I had a BS2 hooked up to an IR receiver and would have it count the pulses per 50ms, that would be the beacon's "value".  It might be better to time the pulse width of the beacon, 50ms is a lot of time to waste, still trying to get it all figured out.  (The stamp was used just because it's so easy to send debug data back to the computer, I usually run AVRs)

I intended on making a few of them and putting them around like waypoints (each having a different "value")

 

This circuit itself is much like OddBot's (without the transistor, that's a good idea- and with different r/c values). I made this a few months back and I never really make schematics (I'm dumb, I know), but if you're still looking for info I can write one up.  (It may not be perfect, as i'm just learning, but it works for me)

 

 ,Travis

 

First post here by the way, been lurking for a while though!  This site is great. =)

I'm sorry, it's been a couple days and I didn't pass you a proper thank you...

Thank you.

I've been that busy lately I didn't notice. Give me a holla if it isn't working.
I've been doing my initial tests with the pulses generated from a picaxe. The 555/556 thing is so I can make an easy/cheap stand alone unit.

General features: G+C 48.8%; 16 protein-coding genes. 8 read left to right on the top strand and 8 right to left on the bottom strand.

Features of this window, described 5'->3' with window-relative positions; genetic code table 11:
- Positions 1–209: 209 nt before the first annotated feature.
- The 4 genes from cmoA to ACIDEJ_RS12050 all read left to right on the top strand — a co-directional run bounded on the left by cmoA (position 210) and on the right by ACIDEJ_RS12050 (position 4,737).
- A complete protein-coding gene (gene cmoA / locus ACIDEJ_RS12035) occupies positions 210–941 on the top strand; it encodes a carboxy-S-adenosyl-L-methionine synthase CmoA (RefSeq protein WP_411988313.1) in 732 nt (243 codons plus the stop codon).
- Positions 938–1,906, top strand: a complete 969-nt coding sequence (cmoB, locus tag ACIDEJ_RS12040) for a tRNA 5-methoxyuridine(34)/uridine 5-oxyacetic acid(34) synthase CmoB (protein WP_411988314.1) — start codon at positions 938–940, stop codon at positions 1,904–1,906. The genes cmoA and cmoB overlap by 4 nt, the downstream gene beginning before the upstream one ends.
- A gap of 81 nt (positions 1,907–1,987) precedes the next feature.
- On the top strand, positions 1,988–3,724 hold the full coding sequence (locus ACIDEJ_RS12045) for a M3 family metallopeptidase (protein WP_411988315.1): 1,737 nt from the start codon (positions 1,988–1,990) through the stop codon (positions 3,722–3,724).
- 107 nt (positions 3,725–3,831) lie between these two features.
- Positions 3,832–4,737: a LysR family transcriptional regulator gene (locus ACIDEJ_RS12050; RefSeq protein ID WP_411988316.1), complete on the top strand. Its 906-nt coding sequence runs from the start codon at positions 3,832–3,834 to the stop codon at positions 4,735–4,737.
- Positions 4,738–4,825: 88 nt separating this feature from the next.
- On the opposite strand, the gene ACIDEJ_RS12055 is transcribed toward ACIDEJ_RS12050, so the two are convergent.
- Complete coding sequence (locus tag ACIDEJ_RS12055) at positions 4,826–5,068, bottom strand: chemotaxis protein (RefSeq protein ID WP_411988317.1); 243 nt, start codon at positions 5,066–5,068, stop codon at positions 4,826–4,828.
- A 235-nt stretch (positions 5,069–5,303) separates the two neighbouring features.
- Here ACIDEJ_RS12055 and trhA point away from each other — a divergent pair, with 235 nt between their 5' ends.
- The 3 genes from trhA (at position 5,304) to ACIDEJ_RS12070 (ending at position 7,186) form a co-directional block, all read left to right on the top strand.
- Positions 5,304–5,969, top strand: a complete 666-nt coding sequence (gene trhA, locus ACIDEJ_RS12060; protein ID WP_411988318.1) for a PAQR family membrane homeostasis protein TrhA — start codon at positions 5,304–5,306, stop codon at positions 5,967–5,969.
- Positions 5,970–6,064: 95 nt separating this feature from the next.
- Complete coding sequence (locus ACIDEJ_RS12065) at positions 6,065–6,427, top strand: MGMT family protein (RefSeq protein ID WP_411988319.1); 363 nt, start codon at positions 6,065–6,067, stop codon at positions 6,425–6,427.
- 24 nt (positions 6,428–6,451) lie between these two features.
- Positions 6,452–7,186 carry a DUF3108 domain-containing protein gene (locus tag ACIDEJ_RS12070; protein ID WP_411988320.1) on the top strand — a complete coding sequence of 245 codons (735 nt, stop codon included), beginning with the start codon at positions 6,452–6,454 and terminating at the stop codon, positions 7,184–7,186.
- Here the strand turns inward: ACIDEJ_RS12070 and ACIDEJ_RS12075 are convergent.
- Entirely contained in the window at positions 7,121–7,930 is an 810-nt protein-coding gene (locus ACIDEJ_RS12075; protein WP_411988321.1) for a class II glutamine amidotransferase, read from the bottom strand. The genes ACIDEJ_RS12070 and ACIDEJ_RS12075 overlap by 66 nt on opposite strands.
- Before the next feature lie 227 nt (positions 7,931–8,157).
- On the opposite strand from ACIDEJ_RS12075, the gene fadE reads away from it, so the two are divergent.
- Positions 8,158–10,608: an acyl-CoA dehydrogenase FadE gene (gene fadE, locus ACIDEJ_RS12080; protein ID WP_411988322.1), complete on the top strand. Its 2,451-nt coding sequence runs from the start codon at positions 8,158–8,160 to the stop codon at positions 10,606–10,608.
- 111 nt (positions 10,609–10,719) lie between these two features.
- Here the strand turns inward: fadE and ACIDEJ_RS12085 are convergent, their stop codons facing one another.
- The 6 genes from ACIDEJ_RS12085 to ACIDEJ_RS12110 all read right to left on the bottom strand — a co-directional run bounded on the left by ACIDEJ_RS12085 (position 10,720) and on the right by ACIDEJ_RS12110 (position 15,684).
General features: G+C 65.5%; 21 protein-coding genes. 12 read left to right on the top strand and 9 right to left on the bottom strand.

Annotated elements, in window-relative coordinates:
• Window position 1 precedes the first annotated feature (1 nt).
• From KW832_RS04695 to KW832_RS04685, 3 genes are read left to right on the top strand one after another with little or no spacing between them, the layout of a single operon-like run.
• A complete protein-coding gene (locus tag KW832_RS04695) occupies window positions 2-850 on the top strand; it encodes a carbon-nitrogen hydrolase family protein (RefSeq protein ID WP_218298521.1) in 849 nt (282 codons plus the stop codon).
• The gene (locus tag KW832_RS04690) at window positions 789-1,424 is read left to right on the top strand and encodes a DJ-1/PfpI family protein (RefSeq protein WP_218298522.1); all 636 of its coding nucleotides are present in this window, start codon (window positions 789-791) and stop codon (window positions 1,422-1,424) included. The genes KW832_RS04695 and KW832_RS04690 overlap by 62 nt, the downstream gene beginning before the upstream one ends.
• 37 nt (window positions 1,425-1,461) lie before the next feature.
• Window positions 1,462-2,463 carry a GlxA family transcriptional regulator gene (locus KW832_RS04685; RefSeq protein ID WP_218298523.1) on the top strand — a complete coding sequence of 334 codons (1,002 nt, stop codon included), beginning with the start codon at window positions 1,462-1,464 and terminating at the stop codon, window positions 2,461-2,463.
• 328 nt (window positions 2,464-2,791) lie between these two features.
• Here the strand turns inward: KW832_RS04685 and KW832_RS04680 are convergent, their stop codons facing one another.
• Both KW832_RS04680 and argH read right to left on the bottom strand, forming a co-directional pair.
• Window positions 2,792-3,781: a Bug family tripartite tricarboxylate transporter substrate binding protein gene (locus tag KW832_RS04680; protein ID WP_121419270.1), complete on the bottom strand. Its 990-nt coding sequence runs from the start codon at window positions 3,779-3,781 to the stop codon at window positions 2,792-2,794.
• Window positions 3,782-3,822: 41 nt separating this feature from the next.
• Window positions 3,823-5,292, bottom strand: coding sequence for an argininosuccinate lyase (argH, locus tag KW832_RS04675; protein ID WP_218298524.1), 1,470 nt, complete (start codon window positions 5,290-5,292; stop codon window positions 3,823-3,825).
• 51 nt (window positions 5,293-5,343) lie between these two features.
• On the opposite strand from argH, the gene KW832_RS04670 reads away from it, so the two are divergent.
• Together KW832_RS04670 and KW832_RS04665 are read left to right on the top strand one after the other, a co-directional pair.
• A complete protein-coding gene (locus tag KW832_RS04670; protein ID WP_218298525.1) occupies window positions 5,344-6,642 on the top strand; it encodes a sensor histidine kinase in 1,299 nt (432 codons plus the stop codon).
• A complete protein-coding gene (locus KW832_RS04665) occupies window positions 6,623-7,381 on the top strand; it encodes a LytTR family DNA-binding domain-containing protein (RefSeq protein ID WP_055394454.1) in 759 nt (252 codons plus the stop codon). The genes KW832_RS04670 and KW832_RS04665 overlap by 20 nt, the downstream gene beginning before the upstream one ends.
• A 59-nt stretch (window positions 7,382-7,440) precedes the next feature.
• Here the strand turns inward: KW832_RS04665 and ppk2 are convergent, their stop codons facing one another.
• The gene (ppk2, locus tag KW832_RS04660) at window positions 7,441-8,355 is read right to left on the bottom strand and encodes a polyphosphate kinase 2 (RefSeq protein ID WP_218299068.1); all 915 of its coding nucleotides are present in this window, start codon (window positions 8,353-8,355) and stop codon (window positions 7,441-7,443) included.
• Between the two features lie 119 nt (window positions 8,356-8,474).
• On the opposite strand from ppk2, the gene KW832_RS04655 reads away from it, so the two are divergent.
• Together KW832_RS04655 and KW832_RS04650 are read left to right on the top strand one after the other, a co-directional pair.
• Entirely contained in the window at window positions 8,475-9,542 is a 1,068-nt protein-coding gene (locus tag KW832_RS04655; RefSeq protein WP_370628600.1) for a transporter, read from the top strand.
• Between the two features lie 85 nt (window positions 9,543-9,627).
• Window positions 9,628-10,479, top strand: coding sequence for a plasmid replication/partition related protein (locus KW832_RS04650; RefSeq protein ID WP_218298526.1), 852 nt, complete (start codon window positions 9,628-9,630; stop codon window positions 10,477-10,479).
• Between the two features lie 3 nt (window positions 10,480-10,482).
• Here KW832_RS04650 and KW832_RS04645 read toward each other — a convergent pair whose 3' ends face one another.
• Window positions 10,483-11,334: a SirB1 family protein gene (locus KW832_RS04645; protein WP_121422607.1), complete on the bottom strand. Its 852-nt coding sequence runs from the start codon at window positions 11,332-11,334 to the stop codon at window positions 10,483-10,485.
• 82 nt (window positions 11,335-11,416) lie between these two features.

Chris,

Have yoiu considered using a PICAXE 08M to generate the pulses? Should be much smalller, and pretty straighforward. 

found this as well, though it's only for the 555, you can figure out the connections.

 

I am guessing that this is what you want. The first timer generates a roughly triangular wave form at about 4Hz that causes the second timers output frequency to shift. The second timer drives the LED at a 50% duty cycle with a centre frequency of 38KHz.

The output pin is used to charge/discharge the timing capacitor as this is the easiest way to generate a 50% duty cycle.
I have not built and tested this circuit so component values are based on the 555 data sheet.

IR_distance_sensor_driver.jpg

 The speed that the frequency varies at can also be adjusted by changing the value of the 10uF capacitor.